f) the award is not yet binding on the parties, or it has been permanently or temporarily set aside by a court at the place of arbitration or by a court of the country under the law of which the merits of the dispute have been determined.
The court shall of its own accord refuse recognition and enforcement an award if
a) the dispute is not capable of settlement by arbitration under Norwegian law, or
b) recognition or enforcement of the award would be contrary to public policy (ordre public).
If the reason for refusing recognition or enforcement affects only part of the award, the court shall only refuse recognition or enforcement of such part.
Please summarise the relevant time limits for commencing suit in your jurisdiction (e.g. claims in contract or in tort, personal injury and other passenger claims, cargo claims, salvage and collision claims, product liability claims).
The general limitation period in Norway is three years from the earliest time the creditor had the right to demand performance, or in case of breach of contract, from the time of the breach, cf. sec. 2 and sec. 3 of the Norwegian Limitation Act.
Special limitation periods apply for certain maritime claims, rendering the regular three-year period inapplicable, cf. NMC sec. 501 et seq.
NMC sec. 501:
In respect of the following claims the time bars are:
- for a claim for salvage reward or special compensation, two years from the day on which the salvage operation ended;
- for a claim for a share of salvage reward or of special compensation according to Section 451 paragraph two, one year from the day on which notice was sent according to Section 451 paragraph four;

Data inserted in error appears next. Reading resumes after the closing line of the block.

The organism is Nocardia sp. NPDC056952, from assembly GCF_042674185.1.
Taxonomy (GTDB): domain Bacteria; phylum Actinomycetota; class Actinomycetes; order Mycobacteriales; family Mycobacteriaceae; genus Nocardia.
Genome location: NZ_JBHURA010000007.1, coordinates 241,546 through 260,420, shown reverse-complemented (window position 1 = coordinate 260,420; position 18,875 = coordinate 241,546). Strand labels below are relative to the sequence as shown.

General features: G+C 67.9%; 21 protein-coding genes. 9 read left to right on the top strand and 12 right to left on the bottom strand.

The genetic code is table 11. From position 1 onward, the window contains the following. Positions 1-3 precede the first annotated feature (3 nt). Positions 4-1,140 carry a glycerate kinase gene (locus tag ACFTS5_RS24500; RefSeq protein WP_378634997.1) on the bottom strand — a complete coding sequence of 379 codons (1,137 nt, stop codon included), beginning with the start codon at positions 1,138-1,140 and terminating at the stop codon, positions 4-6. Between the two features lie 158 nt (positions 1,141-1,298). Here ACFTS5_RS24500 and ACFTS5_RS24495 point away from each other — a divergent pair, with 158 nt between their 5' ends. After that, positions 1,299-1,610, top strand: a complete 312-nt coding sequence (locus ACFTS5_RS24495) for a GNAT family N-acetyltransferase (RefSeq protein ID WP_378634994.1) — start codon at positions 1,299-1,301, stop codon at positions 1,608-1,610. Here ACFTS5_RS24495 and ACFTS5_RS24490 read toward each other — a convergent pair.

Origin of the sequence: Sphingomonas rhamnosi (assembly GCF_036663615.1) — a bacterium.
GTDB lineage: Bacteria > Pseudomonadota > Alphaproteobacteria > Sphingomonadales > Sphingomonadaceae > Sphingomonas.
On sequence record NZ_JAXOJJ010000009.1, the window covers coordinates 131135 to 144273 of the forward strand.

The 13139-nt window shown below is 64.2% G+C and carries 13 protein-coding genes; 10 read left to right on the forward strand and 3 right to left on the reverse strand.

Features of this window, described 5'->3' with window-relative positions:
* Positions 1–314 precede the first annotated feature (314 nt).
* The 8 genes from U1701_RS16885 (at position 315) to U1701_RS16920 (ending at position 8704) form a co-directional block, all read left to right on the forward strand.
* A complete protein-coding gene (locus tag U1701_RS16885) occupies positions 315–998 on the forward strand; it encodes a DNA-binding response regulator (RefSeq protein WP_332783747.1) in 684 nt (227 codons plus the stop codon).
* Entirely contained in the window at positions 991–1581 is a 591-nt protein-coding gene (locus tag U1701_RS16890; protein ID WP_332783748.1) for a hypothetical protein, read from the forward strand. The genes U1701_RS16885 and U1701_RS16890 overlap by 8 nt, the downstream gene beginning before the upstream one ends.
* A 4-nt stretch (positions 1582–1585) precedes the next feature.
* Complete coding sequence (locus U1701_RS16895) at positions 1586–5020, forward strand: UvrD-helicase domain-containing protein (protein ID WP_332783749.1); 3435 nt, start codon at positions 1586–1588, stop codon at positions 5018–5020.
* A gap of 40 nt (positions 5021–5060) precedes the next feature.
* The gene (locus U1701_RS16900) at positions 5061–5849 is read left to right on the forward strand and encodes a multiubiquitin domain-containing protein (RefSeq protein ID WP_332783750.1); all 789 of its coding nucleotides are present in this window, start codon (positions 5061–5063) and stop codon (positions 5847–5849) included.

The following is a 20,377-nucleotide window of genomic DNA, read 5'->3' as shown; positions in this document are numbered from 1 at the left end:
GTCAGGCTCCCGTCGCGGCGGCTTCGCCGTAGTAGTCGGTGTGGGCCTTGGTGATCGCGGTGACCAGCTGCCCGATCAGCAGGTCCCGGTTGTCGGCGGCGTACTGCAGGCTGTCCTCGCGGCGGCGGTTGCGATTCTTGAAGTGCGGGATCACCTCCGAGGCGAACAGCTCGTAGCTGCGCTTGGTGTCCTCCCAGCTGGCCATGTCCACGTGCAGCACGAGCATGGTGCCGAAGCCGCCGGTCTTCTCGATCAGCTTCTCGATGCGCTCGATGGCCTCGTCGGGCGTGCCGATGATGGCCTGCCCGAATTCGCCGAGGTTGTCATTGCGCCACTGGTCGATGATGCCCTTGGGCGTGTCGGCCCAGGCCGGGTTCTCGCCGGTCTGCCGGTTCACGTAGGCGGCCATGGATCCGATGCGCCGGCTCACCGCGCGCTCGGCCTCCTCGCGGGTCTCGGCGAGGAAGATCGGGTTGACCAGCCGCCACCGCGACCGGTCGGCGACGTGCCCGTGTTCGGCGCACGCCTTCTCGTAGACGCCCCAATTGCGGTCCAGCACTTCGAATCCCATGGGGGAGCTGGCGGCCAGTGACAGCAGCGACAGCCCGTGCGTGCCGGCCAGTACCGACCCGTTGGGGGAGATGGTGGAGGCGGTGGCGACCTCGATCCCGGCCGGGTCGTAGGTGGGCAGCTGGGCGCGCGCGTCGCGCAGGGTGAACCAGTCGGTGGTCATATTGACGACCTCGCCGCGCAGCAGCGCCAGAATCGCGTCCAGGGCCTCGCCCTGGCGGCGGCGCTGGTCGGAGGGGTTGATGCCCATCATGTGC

- for a claim for damages arising from collision, two years from the day on which the damage was done;
- for a claim for damages for a passenger’s loss of life or personal injury, two years from the day on which the passenger should have disembarked or did disembark; if the death took place after disembarkation, the limit shall be two years from the day of death but not more than three years from disembarkation;
- for a claim for damages for loss of or damage to luggage, two years from the date of disembarkation or from the date when disembarkation should have taken place if that is later;
- for a claim for damages for delay in the carriage of passengers or luggage or in the delivery of luggage, two years from the day on which the passenger disembarked or the luggage was brought ashore or delivered;
- for a claim for damages for loss of or damage to or in connection with goods or for incorrect or incomplete statements in a bill of lading, one year from the day on which the goods should have been delivered or were delivered;
- for a claim for damages for loss suffered by cargo being delivered without presentation of a bill of lading or to the wrong person, one year from the day on which the goods should have been delivered, or from the day on which they were delivered if this was done later;
- for a claim for compensation for damage, loss or expense in general average, one year from the day on which the vessel reached port after the average, or, if the vessel was lost, from the day of the average;
- for a claim for general average contribution, one year from the date of the average adjustment;
- for a claim against any person who has become personally liable according to Section 53 paragraph two or Section 63 paragraph two or according to the Act Relating to Enforcement of Claims7 Section 11-16 paragraph two, the time limit for maritime liens applies.
With regards to recourse claims in connection with a claim referred to in paragraph one nos. 7 and 8, the time limit is one year counting from the day on which the claim was paid or on which a legal action for the claim was commenced. The same time limit applies to recourse claims in connection with such claim as referred to in paragraph one no. 3, nevertheless so that in respect of recourse in connection with a claim for personal injury the time limit for the recourse claim is always counted from the day on which the claim for damages was paid.